Anyway, I liked the movie and found it interesting enough that I returned to the library for the book. Which I also liked, for totally different reasons. Which I also found interesting, for totally different reasons. Okay, to be honest, practically the only attraction the two shared was the Southern accent. In the intervening months, I’ve thought off and on about how the book was adapted, why and to what effect, and now I’m going to share a bit of what I’ve observed. A lot of the differences lie in little details, so the next two paragraphs will be relatively long descriptions of the two properties. If you’ve seen/read them, the jump should take you straight to the analysis.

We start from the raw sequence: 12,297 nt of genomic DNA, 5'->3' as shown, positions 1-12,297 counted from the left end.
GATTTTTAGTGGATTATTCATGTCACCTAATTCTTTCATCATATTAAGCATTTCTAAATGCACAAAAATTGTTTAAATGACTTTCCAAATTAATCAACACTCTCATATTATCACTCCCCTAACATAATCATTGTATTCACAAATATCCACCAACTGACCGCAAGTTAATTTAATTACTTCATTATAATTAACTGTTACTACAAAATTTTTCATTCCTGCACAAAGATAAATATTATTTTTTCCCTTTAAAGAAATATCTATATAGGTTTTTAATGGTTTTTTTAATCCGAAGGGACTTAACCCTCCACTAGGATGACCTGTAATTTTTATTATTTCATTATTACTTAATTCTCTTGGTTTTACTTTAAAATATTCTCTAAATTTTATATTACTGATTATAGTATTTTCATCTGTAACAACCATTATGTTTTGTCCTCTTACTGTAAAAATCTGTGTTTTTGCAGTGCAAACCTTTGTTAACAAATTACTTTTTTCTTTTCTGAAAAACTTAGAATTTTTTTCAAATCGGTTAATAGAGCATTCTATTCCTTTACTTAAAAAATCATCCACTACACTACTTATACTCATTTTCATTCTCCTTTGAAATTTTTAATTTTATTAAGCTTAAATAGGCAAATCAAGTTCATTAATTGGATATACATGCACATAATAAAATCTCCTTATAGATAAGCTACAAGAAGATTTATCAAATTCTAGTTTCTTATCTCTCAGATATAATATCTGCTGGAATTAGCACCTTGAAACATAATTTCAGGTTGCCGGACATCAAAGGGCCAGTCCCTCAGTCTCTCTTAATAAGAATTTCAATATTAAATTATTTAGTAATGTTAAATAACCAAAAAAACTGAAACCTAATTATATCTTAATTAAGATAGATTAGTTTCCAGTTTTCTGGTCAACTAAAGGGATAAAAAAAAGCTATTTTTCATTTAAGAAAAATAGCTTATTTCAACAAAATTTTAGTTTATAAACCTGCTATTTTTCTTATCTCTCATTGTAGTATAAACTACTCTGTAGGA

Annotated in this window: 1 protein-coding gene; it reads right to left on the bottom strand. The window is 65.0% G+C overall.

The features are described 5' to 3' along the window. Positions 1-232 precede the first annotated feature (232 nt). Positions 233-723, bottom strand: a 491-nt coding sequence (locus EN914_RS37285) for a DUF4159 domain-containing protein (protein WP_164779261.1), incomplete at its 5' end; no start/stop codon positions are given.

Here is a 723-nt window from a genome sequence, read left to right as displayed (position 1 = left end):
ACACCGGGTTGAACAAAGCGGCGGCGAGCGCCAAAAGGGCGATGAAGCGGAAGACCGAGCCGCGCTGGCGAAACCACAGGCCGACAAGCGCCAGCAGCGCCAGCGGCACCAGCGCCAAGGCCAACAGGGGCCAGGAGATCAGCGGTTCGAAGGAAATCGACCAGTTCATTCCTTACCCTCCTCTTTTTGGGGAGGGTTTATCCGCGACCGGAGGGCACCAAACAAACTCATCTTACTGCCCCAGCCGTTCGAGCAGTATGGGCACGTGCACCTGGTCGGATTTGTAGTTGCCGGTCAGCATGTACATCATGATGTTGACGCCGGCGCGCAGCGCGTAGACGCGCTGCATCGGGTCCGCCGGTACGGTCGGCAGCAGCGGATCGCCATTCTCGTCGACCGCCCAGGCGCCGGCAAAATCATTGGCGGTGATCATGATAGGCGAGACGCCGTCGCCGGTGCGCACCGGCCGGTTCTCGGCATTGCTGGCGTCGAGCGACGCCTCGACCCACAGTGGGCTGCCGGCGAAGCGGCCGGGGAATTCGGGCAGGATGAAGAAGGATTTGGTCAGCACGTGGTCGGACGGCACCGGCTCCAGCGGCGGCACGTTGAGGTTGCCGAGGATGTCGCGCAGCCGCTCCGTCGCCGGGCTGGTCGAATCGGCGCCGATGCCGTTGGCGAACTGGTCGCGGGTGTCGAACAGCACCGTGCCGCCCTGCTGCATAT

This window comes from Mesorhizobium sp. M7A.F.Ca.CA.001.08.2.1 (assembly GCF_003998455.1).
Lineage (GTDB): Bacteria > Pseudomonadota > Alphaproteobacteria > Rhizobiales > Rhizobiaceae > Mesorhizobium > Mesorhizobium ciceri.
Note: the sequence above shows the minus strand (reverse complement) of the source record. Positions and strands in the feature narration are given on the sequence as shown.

I saw the movie first, so I’ll start with that. Fried Green Tomatoes is the twinned story of two pairs of women, Idgie Threadgoode and Ruth Jamison, in between-the-(World)-wars Alabama, and Evelyn Couch and Ninny Threadgoode in the mid-1980’s in the same area. The movie opens with the middle-age Evelyn meeting Ninny, an elderly woman residing at the same nursing home as Evelyn’s cantankerous mother-in-law. Evelyn and Ninny become solid friends over the course of the film, with Ninny encouraging Evelyn to turn her boring life around and Evelyn eventually inviting Ninny home to live with herself and her husband. This turnaround involves Evelyn’s becoming a successful Mary Kay saleswoman, taking hormones for menopause, exercising, dieting and generally standing up for herself. In part, Ninny encourages Evelyn by telling her stories about the tumultuous lives of Idgie and Ruth, which we see as flashbacks. Idgie was incredibly attached to her brother Buddy as a child, so it deeply changed her when he (O’Donnell) died in a train accident. She runs wild for a few years, until Ruth (depicted as Buddy’s girlfriend) is roped into trying to reform her one summer. Things go well for awhile, but at the end of the summer Ruth marries, and Idgie returns to running wild. Unfortunately Ruth’s husband beats her, and she eventually returns to Idgie. They set up a household in town, and start to raise Ruth’s son, Buddy, Jr., together. All goes well until Frank Bennett’s car is found in the river sans Frank Bennett. Idgie and a black family employee named Big George are taken to Georgia (the husband’s home) to be tried for the crime, and it looks bad until a preacher perjures himself to get them both off. They return to town; Buddy, Jr. loses his arm in his own train accident; Ruth dies of cancer. There are grounds to think that Ninny is actually the elderly Idgie, and we later hear that Big George’s mother killed Frank Bennett while he was trying to kidnap Buddy, Jr., and Big George cooked the body and served it to the locals via the cafe.